Women and men, both lay and ordained, came together for five days to learn about forgiveness and reconciliation, peacebuilding, human rights and justice, conflict resolution, and trauma healing, using a faith-based and multicultural approach. Equipped with the knowledge and tools that they gained at the workshop, each participant has returned to their home church and community to share what they’ve learned.Achieving peace in South Sudan isn’t an easy task.

Our partners believe that the church can act as a tool for unification and peacebuilding among faith communities and communities at large. Their goal is to prepare church leaders for their role in the peacebuilding process by equipping them with the practical skills and knowledge they require alongside a renewed and strengthened faith in their role in God’s mission for peace.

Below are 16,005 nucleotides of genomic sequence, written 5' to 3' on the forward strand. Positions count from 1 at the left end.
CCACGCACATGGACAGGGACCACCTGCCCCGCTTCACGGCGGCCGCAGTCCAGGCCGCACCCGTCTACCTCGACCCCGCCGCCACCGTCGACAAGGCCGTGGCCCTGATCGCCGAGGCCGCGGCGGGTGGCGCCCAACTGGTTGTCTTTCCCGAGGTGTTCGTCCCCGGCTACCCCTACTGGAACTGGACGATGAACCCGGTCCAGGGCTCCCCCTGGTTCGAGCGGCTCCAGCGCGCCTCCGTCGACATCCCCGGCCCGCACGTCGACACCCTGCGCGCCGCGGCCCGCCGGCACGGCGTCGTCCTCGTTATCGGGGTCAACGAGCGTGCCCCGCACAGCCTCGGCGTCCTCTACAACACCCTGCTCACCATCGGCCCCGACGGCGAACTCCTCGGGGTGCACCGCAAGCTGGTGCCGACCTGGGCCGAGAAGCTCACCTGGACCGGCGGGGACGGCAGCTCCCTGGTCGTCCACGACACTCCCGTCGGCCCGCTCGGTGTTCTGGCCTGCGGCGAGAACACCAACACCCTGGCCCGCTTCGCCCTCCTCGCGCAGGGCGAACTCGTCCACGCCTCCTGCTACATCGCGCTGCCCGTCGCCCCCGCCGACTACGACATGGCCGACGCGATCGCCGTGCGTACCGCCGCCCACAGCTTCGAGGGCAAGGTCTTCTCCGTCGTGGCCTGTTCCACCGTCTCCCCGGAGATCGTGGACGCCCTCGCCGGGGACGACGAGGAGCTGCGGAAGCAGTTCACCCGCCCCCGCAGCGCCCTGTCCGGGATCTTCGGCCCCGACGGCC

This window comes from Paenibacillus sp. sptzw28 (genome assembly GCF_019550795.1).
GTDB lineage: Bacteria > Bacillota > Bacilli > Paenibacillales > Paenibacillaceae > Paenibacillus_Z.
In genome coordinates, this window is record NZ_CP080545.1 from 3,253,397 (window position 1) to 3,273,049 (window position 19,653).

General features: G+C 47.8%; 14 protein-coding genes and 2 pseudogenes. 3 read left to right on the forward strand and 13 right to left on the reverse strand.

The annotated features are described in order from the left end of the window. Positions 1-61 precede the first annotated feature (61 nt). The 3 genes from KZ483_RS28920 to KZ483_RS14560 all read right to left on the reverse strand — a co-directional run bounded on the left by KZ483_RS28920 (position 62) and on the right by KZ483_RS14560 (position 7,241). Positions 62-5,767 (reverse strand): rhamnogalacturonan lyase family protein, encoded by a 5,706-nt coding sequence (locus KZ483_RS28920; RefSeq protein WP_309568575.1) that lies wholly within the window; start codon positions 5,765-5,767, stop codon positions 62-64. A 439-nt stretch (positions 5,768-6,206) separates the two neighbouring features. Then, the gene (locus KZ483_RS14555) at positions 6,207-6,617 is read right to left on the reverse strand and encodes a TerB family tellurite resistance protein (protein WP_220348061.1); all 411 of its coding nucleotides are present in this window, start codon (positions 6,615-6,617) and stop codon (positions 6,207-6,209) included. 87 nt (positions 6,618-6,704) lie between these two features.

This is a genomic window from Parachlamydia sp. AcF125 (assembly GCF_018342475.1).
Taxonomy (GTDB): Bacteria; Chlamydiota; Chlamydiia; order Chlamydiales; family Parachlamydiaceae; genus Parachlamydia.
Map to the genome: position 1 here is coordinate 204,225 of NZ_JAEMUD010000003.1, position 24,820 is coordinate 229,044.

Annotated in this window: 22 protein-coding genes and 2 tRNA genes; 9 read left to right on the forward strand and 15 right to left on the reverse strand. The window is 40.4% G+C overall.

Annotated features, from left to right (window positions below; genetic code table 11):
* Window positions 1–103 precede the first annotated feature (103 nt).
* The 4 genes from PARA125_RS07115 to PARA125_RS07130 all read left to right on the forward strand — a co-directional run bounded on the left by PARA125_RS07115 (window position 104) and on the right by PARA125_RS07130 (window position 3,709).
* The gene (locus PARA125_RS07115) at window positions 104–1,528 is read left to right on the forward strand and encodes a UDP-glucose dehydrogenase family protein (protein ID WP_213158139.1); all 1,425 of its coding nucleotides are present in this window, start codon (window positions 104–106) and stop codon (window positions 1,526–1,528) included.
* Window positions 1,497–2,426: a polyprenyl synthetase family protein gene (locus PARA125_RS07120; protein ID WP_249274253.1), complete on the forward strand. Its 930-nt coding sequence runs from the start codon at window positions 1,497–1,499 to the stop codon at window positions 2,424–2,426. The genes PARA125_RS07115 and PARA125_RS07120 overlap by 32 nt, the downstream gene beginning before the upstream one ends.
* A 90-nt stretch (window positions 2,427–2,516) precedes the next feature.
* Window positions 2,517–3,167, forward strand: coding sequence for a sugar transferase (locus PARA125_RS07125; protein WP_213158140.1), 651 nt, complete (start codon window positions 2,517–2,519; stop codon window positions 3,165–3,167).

In September 2016, UnitingWorld facilitated a workshop with the Presbyterian Church of Vanuatu (PCV) on Gender Equality through Theology. The theological teaching was facilitated by Rev Dr Cliff Bird, a prominent Pacific theologian and UnitingWorld Regional Coordinator, as well as Cliff’s wife, Mrs Siera Bird. Both Cliff and Siera equally led the teaching, modelling the theology as they stood side by side. The workshop was coordinated by Elder Martha, the PCV Gender Project Officer. Elder Martha’s husband is a local ‘big man’ in his village; a village leader with local power, authority and respect. Elder Martha’s husband attended the workshop as well, working in the kitchen providing the food and refreshments for the participants – traditionally women’s work. This change in roles had a strong impact on all the participants. After attending the workshop, one of the participants decided to put the theology they were learning into action. He got up early one morning, even before his wife and prepared the breakfast for his wife and family. This was the very first time he had ever done this. He had always seen it as his wife’s role to serve him. He served his wife breakfast and gave her the double share, usually reserved for him as the ‘head of the house’. During the workshop that day he reported that he had done this as he now recognised that his wife was equal to him in God’s eyes but had not been treated as so in the home. His wife then stood beside him and shared how this seemingly simple action represented for her, a revolutionary change.What may seem like a very small thing can herald hope and the promise of transformation for women in the Pacific. It’s not just theology, it is a mandate for action and even the smallest actions have impact.